www01           IN     A       10.0.2.2

Do the same thing for reverse zone

root@soultrap:~# nano /etc/bind/zones/db.2.0.10
;
; BIND reverse data file for local loopback interface
;
$TTL    604800
@       IN      SOA     papuckovo.home. root.papuckovo.home. (
                              5         ; Serial
                         604800         ; Refresh
                          86400         ; Retry
                        2419200         ; Expire
                         604800 )       ; Negative Cache TTL
;
@       IN      NS      soultrap.papuckovo.home.
1       IN      PTR     soultrap.papuckovo.home.
2       IN      PTR     www01.papuckovo.home.

Finally, enable automatic service start after boot and start the service

root@soultrap:~# /etc/init.d/named start
Starting isc-bind
root@soultrap:~# /etc/init.d/named enable

Verification

You can verify the operations of DHCP server by jumping on an internal client and issues ipconfig /renew. Or directly from the router listing dhcpd leases.

root@soultrap:~# head /var/dhcpd.leases
# The format of this file is documented in the dhcpd.leases(5) manual page.
# This lease file was written by isc-dhcp-4.2.4

lease 10.0.2.129 {
  starts 1 2015/02/23 08:19:57;
  ends 1 2015/02/23 08:21:57;
  tstp 1 2015/02/23 08:21:57;
  cltt 1 2015/02/23 08:19:57;
  binding state free;
  hardware ethernet 14:7d:c5:11:19:7f;

You can also verify that DNS server is operating correctly using nslookup or dig.

root@soultrap:~# dig ANY papuckovo.home @localhost
; <<>> DiG 9.9.4 <<>> ANY papuckovo.home @localhost
;; global options: +cmd
;; Got answer:
;; ->>HEADER<<- opcode: QUERY, status: NOERROR, id: 53030
;; flags: qr aa rd ra; QUERY: 1, ANSWER: 3, AUTHORITY: 0, ADDITIONAL: 2

;; OPT PSEUDOSECTION:
; EDNS: version: 0, flags:; udp: 4096
;; QUESTION SECTION:
;papuckovo.home.                        IN      ANY

;; ANSWER SECTION:
papuckovo.home.         604800  IN      SOA     papuckovo.home. root.papuckovo.home. 5 604800 86400 2419200 604800
papuckovo.home.         604800  IN      NS      soultrap.papuckovo.home.
papuckovo.home.         604800  IN      A       10.0.2.1

;; ADDITIONAL SECTION:
soultrap.papuckovo.home. 604800 IN      A       10.0.2.1

;; Query time: 74 msec
;; SERVER: 127.0.0.1#53(127.0.0.1)
;; WHEN: Tue Feb 24 16:04:56 CET 2015
;; MSG SIZE  rcvd: 139

Troubleshooting

Sometimes, things do not go as we expected, it would be great to narrow down the problem.

root@soultrap:~# /etc/init.d/named start
Starting isc-bind
  isc-bind failed to start

The default error message is not very useful and you can investigate further in log file. In this case I have mistyped the allow-transfer keyword in the main configuration file.

root@soultrap:~# logread
Tue Feb 24 16:20:30 2015 daemon.notice named[13361]: BIND 9 is maintained by Internet Systems Consortium,
Tue Feb 24 16:20:30 2015 daemon.notice named[13361]: Inc. (ISC), a non-profit 501(c)(3) public-benefit
Tue Feb 24 16:20:30 2015 daemon.notice named[13361]: corporation.  Support and training for BIND 9 are
Tue Feb 24 16:20:30 2015 daemon.notice named[13361]: available at https://www.isc.org/support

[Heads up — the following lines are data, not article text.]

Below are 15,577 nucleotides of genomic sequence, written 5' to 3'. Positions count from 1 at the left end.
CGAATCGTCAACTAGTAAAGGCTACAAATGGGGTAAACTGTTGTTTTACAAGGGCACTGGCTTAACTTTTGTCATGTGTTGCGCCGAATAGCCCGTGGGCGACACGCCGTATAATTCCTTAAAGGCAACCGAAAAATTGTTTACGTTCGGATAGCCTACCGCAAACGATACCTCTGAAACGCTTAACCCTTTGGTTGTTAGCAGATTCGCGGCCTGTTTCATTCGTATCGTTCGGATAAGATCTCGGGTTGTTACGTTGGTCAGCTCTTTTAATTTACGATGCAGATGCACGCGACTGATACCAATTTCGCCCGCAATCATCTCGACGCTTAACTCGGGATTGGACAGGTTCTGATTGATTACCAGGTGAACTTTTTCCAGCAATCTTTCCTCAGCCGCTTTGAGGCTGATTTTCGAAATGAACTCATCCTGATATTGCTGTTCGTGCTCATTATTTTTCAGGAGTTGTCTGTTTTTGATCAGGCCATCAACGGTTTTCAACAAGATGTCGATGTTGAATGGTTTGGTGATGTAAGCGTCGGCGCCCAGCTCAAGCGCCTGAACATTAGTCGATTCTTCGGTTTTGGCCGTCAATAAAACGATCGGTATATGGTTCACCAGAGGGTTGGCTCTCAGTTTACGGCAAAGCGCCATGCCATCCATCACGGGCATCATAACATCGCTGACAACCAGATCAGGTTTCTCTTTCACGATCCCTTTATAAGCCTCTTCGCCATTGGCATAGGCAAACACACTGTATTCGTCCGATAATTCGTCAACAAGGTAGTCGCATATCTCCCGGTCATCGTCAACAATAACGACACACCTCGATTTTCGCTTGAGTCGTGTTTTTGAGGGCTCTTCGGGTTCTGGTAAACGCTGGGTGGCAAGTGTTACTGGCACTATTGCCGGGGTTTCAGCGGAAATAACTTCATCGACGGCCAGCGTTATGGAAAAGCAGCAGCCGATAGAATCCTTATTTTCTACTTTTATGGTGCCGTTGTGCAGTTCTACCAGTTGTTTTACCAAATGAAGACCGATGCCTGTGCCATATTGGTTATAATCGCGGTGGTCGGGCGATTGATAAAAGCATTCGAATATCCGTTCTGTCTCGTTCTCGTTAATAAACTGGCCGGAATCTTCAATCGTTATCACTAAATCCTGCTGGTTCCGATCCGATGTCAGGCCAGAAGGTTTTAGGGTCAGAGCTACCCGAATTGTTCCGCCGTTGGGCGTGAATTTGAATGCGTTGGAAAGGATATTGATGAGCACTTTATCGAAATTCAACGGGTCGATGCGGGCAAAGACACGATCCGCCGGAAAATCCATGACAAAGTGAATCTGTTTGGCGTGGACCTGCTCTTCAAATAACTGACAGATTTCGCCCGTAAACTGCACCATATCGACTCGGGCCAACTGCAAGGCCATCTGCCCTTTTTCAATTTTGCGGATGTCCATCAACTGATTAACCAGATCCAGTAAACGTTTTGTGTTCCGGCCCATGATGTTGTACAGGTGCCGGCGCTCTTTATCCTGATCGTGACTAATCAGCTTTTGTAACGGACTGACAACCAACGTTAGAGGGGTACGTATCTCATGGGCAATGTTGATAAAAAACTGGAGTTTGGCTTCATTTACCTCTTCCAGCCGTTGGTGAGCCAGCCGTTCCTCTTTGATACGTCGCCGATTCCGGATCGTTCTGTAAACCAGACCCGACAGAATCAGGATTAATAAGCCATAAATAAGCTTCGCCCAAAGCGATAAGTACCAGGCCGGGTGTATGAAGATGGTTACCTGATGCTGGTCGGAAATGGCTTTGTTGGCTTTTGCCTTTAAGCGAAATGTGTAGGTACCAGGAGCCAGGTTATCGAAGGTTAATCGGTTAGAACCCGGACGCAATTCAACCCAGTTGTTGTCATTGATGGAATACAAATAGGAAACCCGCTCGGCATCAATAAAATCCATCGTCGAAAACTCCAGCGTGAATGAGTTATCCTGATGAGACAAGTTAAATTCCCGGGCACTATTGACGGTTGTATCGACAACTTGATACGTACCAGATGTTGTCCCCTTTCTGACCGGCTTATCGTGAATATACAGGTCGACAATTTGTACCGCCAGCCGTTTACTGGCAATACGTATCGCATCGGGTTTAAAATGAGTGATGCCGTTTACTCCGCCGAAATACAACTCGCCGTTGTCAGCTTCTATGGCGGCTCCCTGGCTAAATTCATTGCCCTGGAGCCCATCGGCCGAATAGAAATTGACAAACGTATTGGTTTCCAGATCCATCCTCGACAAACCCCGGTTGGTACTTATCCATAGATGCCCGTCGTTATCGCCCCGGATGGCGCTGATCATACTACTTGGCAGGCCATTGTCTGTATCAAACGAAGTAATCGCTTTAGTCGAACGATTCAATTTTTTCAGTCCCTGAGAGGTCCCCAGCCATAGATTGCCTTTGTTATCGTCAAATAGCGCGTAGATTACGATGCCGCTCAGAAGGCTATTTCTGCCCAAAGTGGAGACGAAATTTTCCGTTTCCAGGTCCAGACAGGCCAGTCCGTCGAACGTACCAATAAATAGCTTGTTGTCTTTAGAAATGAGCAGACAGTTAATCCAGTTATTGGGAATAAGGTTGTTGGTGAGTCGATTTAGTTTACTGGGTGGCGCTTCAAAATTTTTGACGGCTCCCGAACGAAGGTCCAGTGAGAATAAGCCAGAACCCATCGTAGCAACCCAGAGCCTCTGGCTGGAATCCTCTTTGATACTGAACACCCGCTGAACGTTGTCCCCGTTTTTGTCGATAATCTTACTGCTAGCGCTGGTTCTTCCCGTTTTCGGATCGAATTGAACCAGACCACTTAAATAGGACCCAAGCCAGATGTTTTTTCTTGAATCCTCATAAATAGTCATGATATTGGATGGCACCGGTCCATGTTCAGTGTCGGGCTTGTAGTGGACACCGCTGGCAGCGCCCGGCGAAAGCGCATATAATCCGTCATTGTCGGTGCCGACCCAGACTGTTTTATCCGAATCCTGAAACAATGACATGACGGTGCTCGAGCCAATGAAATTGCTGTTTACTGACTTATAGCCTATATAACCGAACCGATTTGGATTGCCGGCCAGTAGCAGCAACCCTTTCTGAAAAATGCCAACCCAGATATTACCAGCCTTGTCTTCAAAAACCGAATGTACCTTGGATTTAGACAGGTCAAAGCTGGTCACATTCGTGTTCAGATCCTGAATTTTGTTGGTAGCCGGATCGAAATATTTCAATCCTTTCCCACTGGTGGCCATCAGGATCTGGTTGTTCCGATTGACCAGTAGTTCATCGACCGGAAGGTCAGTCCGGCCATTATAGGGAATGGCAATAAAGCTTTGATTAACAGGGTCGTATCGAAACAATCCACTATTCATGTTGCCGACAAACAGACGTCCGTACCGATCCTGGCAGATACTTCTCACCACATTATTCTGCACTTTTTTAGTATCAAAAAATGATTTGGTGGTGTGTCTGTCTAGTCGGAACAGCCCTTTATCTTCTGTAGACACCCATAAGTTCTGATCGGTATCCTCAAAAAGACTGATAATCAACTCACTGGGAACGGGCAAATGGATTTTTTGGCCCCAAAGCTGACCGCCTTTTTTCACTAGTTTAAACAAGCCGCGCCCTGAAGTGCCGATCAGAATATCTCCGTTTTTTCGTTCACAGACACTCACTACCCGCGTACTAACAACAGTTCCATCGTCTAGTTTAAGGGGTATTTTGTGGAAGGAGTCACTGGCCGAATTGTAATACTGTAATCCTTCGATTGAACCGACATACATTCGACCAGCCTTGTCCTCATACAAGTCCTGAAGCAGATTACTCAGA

Tue Feb 24 16:20:30 2015 daemon.notice named[13361]: —————————————————-
Tue Feb 24 16:20:30 2015 daemon.info named[13361]: using 1 UDP listener per interface
Tue Feb 24 16:20:30 2015 daemon.info named[13361]: using up to 4096 sockets
Tue Feb 24 16:20:30 2015 daemon.info named[13361]: loading configuration from ‘/etc/bind/named.conf’
Tue Feb 24 16:20:30 2015 daemon.err named[13361]: /etc/bind/named.conf:10: unknown option ‘allow-trasfer’
Tue Feb 24 16:20:30 2015 daemon.crit named[13361]: loading configuration: failure
Tue Feb 24 16:20:30 2015 daemon.crit named[13361]: exiting (due to fatal error)

MACs – Moved Adds and Changes

When adding new records in reverse and forward zone files it is needed to increase the serial number and then reload bind with new configuration.

root@soultrap:~# /etc/init.d/named reload
Stopping isc-bind
Starting isc-bind

Conclusion

Adding name resolution service to your home router will give you great flexibility and easy to use, your everyday users won’t need to be bothered with IP addresses, they can simple type names.

Further Reading

https://www.digitalocean.com/community/tutorials/an-introduction-to-dns-terminology-components-and-concepts

Cisco ASAv firewall REST API: Bulk Requests

Introduction

Continuing on the same track with ASA REST API we are going to explore how to be more efficient when firing up the json code toward our firewalls. In previous example we created a small number of service and network objects and groups, today we are going to experiment with larger number of objects created by smaller number of calls. Lets get the ball rolling.

Bulk service object creation

To create a bulk request we need to adjust some parameters such as API endpoint URL. As you recall, when we created a new service object we were pointing to this URL: https://<management-ip>/api/objects/networkservices.

Now we are going to redesign the call a little bit and will always point to same endpoint regardless of object type. We will simply use https://<management-ip>/api and the more specific resource URI will be part request body. This allows us for example create bulk of service and network objects in one call.

[
  {
    "resourceUri": "/api/objects/networkservices",
    "data": {     
  "kind": "object#TcpUdpServiceObj",
  "name": "TCP-21",
  "value": "tcp/21"
}, "method": "Post" }, { "resourceUri": "/api/objects/networkservices",    "data": {
  "kind": "object#TcpUdpServiceObj",
  "name": "TCP-22",